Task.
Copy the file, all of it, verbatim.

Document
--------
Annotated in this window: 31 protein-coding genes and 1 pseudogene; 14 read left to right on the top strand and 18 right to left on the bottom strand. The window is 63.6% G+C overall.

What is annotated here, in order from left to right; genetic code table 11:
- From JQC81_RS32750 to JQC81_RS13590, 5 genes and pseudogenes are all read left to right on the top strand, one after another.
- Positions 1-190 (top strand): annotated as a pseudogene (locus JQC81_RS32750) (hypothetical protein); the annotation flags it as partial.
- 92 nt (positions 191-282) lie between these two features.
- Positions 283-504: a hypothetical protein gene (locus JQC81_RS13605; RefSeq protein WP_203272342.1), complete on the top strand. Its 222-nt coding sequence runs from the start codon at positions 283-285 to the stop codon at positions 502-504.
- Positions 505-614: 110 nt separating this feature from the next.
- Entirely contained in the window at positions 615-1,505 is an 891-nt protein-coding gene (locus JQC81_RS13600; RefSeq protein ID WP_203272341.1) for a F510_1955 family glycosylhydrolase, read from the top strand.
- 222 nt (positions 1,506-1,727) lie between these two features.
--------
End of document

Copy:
Annotated in this window: 31 protein-coding genes and 1 pseudogene; 14 read left to right on the top strand and 18 right to left on the bottom strand. The window is 63.6% G+C overall.

What is annotated here, in order from left to right; genetic code table 11:
- From JQC81_RS32750 to JQC81_RS13590, 5 genes and pseudogenes are all read left to right on the top strand, one after another.
- Positions 1-190 (top strand): annotated as a pseudogene (locus JQC81_RS32750) (hypothetical protein); the annotation flags it as partial.
- 92 nt (positions 191-282) lie between these two features.
- Positions 283-504: a hypothetical protein gene (locus JQC81_RS13605; RefSeq protein WP_203272342.1), complete on the top strand. Its 222-nt coding sequence runs from the start codon at positions 283-285 to the stop codon at positions 502-504.
- Positions 505-614: 110 nt separating this feature from the next.
- Entirely contained in the window at positions 615-1,505 is an 891-nt protein-coding gene (locus JQC81_RS13600; RefSeq protein ID WP_203272341.1) for a F510_1955 family glycosylhydrolase, read from the top strand.
- 222 nt (positions 1,506-1,727) lie between these two features.